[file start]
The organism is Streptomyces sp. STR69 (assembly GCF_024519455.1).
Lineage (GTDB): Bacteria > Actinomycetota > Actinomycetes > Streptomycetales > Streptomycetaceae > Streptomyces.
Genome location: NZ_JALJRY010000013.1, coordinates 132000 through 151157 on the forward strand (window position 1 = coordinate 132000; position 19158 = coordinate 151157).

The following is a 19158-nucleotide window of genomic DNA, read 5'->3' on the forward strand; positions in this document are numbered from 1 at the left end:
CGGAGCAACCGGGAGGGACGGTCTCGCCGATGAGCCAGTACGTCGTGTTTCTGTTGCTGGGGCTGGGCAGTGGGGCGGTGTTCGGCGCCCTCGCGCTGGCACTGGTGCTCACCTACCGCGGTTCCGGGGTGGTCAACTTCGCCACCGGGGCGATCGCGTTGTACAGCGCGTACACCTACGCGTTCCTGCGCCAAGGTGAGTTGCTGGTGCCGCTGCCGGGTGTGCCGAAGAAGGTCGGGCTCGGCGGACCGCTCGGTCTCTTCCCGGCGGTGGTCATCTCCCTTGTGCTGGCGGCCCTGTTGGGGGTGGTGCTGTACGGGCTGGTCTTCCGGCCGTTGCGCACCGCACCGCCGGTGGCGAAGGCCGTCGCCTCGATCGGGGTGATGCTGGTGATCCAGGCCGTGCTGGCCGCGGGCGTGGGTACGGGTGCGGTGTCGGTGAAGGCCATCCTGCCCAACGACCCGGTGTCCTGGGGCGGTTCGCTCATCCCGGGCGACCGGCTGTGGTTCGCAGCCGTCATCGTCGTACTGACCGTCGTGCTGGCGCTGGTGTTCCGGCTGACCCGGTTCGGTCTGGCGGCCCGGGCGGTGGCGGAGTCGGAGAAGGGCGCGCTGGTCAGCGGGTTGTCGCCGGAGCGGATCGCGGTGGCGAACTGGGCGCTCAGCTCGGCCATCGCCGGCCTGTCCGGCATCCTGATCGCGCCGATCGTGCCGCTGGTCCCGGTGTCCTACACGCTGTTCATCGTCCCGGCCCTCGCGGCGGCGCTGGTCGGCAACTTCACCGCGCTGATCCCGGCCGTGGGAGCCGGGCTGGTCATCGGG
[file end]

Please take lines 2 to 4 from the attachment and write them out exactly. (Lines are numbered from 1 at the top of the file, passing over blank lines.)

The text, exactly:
Lineage (GTDB): Bacteria > Actinomycetota > Actinomycetes > Streptomycetales > Streptomycetaceae > Streptomyces.
Genome location: NZ_JALJRY010000013.1, coordinates 132000 through 151157 on the forward strand (window position 1 = coordinate 132000; position 19158 = coordinate 151157).

The following is a 19158-nucleotide window of genomic DNA, read 5'->3' on the forward strand; positions in this document are numbered from 1 at the left end: